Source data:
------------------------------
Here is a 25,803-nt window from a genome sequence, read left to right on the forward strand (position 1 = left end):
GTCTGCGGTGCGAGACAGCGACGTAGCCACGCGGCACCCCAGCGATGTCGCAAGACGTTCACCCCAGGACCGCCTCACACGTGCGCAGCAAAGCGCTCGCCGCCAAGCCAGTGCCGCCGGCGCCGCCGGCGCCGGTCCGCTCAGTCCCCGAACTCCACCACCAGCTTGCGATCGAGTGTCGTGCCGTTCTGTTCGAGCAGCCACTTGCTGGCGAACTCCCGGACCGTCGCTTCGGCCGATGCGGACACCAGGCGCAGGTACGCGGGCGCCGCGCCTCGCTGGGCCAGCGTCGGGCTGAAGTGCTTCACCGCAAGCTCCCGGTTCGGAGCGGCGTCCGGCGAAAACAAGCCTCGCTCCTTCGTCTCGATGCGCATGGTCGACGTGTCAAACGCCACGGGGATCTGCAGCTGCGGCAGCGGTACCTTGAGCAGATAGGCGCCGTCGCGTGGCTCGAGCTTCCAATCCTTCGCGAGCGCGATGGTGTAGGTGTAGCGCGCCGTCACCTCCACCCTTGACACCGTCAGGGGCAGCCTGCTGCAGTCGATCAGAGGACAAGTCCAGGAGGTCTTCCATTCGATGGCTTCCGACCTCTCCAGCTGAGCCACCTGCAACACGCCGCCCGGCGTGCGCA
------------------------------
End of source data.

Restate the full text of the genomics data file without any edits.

Here is a 25,803-nt window from a genome sequence, read left to right on the forward strand (position 1 = left end):
GTCTGCGGTGCGAGACAGCGACGTAGCCACGCGGCACCCCAGCGATGTCGCAAGACGTTCACCCCAGGACCGCCTCACACGTGCGCAGCAAAGCGCTCGCCGCCAAGCCAGTGCCGCCGGCGCCGCCGGCGCCGGTCCGCTCAGTCCCCGAACTCCACCACCAGCTTGCGATCGAGTGTCGTGCCGTTCTGTTCGAGCAGCCACTTGCTGGCGAACTCCCGGACCGTCGCTTCGGCCGATGCGGACACCAGGCGCAGGTACGCGGGCGCCGCGCCTCGCTGGGCCAGCGTCGGGCTGAAGTGCTTCACCGCAAGCTCCCGGTTCGGAGCGGCGTCCGGCGAAAACAAGCCTCGCTCCTTCGTCTCGATGCGCATGGTCGACGTGTCAAACGCCACGGGGATCTGCAGCTGCGGCAGCGGTACCTTGAGCAGATAGGCGCCGTCGCGTGGCTCGAGCTTCCAATCCTTCGCGAGCGCGATGGTGTAGGTGTAGCGCGCCGTCACCTCCACCCTTGACACCGTCAGGGGCAGCCTGCTGCAGTCGATCAGAGGACAAGTCCAGGAGGTCTTCCATTCGATGGCTTCCGACCTCTCCAGCTGAGCCACCTGCAACACGCCGCCCGGCGTGCGCA